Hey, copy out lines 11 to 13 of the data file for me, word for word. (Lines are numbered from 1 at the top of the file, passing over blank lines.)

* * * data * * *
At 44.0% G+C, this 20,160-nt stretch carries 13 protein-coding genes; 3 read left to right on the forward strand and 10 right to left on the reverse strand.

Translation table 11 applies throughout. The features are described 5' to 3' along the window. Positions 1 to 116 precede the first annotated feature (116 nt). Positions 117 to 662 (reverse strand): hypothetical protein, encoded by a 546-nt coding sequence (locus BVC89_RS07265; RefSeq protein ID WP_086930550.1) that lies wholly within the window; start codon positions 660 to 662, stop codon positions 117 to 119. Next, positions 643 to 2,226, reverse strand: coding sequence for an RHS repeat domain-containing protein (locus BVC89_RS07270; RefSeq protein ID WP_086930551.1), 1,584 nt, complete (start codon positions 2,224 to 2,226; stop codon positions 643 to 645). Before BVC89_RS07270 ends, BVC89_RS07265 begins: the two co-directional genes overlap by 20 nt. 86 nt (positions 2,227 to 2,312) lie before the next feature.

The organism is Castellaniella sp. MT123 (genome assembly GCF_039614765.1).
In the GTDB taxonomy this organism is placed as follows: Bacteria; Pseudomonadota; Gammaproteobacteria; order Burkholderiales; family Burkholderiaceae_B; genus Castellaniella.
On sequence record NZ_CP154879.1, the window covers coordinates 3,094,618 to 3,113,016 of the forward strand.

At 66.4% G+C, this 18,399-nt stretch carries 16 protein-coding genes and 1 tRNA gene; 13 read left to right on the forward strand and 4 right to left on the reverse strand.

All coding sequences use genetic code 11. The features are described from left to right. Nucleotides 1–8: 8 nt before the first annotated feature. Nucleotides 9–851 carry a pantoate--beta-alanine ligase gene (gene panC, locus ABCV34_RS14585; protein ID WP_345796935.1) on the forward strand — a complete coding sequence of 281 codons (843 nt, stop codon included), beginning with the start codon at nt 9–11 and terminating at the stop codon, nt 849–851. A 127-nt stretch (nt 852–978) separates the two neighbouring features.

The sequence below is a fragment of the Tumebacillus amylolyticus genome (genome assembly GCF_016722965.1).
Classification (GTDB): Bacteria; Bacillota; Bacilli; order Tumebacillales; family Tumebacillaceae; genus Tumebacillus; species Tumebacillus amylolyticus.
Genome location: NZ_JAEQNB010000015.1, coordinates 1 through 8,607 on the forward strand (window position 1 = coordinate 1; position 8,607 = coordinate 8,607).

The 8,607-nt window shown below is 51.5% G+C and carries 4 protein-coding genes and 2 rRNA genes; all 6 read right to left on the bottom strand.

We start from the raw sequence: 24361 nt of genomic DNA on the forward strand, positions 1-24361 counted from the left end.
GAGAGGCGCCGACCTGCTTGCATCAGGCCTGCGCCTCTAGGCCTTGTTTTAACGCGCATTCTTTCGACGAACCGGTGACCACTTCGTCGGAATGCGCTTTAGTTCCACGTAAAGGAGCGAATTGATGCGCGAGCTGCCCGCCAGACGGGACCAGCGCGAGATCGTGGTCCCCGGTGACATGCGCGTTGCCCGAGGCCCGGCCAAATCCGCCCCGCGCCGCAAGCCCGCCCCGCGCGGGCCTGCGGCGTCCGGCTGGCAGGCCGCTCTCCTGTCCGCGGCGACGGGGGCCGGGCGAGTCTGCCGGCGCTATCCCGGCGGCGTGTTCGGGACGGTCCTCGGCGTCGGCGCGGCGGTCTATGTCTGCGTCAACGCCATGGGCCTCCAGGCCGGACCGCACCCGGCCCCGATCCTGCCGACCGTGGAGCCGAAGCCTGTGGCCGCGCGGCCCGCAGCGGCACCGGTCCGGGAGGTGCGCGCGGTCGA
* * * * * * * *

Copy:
The 8,607-nt window shown below is 51.5% G+C and carries 4 protein-coding genes and 2 rRNA genes; all 6 read right to left on the bottom strand.

We start from the raw sequence: 24361 nt of genomic DNA on the forward strand, positions 1-24361 counted from the left end.
GAGAGGCGCCGACCTGCTTGCATCAGGCCTGCGCCTCTAGGCCTTGTTTTAACGCGCATTCTTTCGACGAACCGGTGACCACTTCGTCGGAATGCGCTTTAGTTCCACGTAAAGGAGCGAATTGATGCGCGAGCTGCCCGCCAGACGGGACCAGCGCGAGATCGTGGTCCCCGGTGACATGCGCGTTGCCCGAGGCCCGGCCAAATCCGCCCCGCGCCGCAAGCCCGCCCCGCGCGGGCCTGCGGCGTCCGGCTGGCAGGCCGCTCTCCTGTCCGCGGCGACGGGGGCCGGGCGAGTCTGCCGGCGCTATCCCGGCGGCGTGTTCGGGACGGTCCTCGGCGTCGGCGCGGCGGTCTATGTCTGCGTCAACGCCATGGGCCTCCAGGCCGGACCGCACCCGGCCCCGATCCTGCCGACCGTGGAGCCGAAGCCTGTGGCCGCGCGGCCCGCAGCGGCACCGGTCCGGGAGGTGCGCGCGGTCGA